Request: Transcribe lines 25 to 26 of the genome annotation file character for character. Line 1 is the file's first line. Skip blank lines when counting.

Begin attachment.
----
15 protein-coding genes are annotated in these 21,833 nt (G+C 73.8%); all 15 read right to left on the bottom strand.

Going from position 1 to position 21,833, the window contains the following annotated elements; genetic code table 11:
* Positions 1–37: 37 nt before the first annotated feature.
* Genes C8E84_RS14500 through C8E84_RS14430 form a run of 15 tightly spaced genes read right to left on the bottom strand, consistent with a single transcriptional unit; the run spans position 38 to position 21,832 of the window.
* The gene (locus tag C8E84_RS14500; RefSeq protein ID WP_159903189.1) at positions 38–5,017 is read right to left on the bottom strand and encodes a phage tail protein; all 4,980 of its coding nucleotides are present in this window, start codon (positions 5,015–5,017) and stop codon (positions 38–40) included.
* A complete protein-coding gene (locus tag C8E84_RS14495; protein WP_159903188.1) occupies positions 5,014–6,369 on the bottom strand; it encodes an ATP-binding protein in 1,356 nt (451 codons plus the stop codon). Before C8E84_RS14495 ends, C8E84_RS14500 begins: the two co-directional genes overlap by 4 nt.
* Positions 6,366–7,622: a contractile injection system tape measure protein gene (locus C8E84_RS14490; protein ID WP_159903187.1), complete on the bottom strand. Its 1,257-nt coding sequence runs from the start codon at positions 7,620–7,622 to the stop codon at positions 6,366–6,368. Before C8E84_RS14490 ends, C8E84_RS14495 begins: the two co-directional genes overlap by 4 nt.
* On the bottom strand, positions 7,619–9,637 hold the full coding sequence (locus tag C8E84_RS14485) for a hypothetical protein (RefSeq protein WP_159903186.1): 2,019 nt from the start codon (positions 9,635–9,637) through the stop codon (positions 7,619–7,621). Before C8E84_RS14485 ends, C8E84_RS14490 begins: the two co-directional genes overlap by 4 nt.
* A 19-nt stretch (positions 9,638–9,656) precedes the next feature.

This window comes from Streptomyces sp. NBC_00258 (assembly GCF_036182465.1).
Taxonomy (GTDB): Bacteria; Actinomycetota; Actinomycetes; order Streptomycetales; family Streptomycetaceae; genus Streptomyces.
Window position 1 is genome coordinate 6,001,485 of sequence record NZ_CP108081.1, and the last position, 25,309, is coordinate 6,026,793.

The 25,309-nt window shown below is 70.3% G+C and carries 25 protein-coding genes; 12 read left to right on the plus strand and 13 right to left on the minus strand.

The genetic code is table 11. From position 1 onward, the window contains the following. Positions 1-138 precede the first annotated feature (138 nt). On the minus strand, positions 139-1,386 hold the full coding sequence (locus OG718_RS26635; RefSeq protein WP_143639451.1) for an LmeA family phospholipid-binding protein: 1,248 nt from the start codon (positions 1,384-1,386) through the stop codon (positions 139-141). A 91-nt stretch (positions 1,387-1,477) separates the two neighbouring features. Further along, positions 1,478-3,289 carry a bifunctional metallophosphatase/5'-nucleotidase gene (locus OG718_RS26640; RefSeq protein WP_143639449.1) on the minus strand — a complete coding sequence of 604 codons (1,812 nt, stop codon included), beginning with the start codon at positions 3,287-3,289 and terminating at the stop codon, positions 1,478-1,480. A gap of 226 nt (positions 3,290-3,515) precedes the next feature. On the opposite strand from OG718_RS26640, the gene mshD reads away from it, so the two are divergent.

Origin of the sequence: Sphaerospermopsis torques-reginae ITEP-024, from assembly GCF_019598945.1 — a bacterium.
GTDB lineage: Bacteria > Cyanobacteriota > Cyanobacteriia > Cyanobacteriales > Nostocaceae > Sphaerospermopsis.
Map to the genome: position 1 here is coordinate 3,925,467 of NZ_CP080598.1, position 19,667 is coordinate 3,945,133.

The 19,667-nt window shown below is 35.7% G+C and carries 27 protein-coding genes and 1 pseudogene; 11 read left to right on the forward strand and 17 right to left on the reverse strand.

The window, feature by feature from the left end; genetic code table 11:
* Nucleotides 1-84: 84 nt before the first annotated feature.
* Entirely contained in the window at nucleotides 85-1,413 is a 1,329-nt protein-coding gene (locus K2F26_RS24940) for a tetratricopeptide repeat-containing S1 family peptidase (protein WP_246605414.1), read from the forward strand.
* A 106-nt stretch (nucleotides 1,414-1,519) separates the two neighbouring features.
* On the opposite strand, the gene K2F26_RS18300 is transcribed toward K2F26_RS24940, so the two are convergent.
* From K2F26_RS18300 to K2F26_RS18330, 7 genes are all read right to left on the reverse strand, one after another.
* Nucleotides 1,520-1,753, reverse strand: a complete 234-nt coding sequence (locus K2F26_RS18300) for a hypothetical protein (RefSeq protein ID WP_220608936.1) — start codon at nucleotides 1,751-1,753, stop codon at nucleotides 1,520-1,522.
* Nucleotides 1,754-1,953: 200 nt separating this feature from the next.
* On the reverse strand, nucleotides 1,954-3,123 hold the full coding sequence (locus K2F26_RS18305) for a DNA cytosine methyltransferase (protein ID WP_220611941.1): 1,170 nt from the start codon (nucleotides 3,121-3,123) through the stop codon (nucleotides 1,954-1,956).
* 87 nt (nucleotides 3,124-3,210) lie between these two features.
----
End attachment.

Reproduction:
* Nucleotides 1,520-1,753, reverse strand: a complete 234-nt coding sequence (locus K2F26_RS18300) for a hypothetical protein (RefSeq protein ID WP_220608936.1) — start codon at nucleotides 1,751-1,753, stop codon at nucleotides 1,520-1,522.
* Nucleotides 1,754-1,953: 200 nt separating this feature from the next.